The art of investing and making the right choice out of available investment tools has the power to transform an unstable financial future to a financially secured future. Building a model portfolio is a great way to begin this journey.
A model portfolio is a group of diverse assets that you blend into a portfolio. A lot of decisions go into making this portfolio. A model portfolio gives you the option to hedge your risks through diversification. It is also important to consider risk as a factor.
The idea behind this is not just to look at long-term financial goals. It should also be able to satisfy your current pressing needs and leave enough liquidity to help you manage your expenses. It is a balancing act between long-term and short-term goals over a period of time.
Creating a good model financial portfolio is a process, involving both quantitative and qualitative factors. There are a multitude of factors that need to be considered. It also involves a bit of soul searching to find out the investments that you feel comfortable with, as well as the risks you are willing to carry in your portfolio.
Here are simple steps you could begin with while creating a model portfolio.
What A Model Portfolio Should Look Like
A model portfolio is a diverse mix of assets including stocks both large and small, government bonds, debt, and other forms of assets. Usually, a model portfolio is created through a lot of research and analysis.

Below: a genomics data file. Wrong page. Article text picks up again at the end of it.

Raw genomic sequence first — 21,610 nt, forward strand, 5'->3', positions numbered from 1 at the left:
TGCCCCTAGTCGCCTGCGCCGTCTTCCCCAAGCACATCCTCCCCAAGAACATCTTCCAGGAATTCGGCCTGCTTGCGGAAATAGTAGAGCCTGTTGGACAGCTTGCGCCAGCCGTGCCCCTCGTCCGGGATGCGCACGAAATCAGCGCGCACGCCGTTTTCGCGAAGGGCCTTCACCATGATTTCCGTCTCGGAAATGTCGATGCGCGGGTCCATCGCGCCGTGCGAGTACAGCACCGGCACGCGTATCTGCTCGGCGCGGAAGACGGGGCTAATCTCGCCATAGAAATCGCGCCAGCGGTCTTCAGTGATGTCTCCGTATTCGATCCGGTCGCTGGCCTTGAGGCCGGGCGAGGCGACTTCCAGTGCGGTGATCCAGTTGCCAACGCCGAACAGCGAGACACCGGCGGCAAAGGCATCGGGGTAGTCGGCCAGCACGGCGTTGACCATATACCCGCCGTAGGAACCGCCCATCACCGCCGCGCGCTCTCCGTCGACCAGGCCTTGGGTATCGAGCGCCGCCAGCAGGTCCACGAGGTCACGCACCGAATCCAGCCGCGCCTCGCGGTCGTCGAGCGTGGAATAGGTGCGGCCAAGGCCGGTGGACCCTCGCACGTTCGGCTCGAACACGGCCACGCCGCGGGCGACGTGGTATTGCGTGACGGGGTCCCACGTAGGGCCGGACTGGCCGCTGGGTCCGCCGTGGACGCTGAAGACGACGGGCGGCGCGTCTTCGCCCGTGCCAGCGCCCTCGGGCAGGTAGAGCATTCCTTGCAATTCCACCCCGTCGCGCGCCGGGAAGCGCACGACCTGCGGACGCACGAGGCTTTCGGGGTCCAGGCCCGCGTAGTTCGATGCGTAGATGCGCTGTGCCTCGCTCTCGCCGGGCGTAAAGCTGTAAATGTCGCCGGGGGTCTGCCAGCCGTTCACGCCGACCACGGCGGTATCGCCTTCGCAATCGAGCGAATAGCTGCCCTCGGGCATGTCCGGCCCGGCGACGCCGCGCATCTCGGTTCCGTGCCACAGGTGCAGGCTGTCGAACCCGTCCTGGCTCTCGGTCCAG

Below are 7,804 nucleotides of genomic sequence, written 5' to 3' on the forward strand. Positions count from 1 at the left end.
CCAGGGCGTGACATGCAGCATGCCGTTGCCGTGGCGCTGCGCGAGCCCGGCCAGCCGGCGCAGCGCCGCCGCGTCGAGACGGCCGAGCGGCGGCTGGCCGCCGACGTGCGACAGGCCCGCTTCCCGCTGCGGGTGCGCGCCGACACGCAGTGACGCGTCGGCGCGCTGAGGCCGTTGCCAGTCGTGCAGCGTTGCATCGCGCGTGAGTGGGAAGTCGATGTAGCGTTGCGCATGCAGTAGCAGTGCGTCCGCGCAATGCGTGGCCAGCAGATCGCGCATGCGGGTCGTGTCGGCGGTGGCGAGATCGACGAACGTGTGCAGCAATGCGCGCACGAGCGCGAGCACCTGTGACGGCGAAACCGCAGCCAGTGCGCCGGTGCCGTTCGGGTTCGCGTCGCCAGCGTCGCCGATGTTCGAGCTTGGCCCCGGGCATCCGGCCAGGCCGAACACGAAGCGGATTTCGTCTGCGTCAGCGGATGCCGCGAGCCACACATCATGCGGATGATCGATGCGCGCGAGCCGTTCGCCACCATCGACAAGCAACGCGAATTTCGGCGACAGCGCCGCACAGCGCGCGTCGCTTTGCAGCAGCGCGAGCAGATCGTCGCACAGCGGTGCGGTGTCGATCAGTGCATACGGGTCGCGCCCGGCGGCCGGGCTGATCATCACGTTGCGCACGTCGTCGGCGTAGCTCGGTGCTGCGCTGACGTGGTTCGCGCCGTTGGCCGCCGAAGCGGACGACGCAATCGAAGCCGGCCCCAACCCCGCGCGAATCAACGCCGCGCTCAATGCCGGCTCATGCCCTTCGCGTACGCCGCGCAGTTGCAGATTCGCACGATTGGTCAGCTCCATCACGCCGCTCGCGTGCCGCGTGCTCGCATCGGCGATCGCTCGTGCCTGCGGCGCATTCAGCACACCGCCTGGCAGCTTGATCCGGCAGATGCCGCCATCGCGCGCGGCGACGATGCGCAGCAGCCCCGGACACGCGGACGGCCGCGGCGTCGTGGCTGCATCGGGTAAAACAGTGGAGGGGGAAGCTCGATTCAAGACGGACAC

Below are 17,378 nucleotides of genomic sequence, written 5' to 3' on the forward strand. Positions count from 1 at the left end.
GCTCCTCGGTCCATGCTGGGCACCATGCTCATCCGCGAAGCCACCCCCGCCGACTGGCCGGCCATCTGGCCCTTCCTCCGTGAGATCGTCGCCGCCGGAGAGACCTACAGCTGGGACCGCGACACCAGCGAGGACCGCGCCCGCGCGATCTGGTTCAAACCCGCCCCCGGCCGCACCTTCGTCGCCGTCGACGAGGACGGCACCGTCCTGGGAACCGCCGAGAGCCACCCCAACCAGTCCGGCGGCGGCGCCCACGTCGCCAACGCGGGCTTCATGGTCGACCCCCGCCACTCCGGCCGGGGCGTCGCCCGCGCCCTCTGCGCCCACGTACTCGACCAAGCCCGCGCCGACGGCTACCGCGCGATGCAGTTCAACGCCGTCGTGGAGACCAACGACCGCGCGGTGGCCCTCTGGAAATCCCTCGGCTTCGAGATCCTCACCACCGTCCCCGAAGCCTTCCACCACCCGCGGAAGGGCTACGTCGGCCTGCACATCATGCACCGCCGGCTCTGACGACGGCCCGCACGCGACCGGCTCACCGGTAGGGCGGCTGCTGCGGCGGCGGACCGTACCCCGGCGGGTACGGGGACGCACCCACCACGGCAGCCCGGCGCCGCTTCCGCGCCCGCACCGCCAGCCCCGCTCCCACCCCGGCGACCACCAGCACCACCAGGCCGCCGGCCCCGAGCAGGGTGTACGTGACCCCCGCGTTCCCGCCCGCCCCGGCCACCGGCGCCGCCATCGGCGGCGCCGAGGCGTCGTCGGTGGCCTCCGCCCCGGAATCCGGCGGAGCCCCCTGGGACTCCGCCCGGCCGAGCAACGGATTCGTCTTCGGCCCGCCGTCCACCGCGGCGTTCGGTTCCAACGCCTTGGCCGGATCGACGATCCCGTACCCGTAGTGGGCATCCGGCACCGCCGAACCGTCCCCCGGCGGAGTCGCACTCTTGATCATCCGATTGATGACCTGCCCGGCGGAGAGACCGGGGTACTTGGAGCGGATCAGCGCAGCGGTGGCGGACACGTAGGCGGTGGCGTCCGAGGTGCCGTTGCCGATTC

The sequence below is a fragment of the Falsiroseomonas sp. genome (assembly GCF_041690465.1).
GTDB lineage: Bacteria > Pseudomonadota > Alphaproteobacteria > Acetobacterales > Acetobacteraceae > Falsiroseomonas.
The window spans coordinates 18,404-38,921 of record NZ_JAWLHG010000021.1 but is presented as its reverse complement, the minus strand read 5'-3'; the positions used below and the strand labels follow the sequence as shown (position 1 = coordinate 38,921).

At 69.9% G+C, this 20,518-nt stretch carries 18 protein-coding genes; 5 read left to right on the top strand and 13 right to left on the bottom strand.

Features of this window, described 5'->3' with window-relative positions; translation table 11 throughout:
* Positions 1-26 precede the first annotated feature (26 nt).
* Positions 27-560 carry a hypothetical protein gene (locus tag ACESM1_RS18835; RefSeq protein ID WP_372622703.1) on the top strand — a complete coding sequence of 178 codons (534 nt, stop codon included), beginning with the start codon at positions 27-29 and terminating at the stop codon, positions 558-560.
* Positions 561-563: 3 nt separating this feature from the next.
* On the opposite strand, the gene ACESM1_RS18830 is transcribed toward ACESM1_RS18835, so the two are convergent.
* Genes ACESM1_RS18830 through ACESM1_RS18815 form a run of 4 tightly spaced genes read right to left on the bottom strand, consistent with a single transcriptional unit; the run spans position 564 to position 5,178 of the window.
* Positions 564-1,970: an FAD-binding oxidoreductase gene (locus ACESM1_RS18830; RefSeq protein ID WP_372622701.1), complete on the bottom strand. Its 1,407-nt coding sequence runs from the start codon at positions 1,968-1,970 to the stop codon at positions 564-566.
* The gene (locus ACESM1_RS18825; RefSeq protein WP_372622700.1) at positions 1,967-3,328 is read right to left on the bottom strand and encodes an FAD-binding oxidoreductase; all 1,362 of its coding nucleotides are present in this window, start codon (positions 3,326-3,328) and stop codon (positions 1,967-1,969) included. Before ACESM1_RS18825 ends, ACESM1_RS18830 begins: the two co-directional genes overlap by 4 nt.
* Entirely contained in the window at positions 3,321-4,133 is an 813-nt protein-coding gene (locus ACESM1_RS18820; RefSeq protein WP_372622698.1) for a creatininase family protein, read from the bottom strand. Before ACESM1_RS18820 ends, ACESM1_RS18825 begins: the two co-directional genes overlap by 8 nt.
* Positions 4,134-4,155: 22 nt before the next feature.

Ideally, model portfolios are created financial advisors who help you take care of the portfolio on a day-to-day basis, taking away a lot of work and effort from the customers.
Basic requirements for building a model portfolio
Quantified financial goals
The foundation of a financial portfolio is your financial goals. Identifying what you are saving for is the first task that you need to do when designing the portfolio. The most common financial goals include the following:
Creating a legacy
Buying a house
Buying a car
Planning for retirement
Listing down your aspirations is the first step. Next, list down the horizon alongside each goal, i.e. the time after or by which you need to do the same. Be realistic while you do this.
The next step is to quantify your goals, i.e. estimating the funds needed for each goal. Don’t worry about inflation, just yet, note what you feel would be needed to complete each one. The longer the horizon is, the easier it is usually to save up for. This first step clarifies the amount of money you would need to make sure that you meet your goals and also at the same time have enough to meet your daily needs.
Your disposable income
After you list down your goals, the next step is to figure out your disposable income. This refers to the amount that you have to invest, after taking care of your monthly expenses.
Disposable income = Total income – Total expenses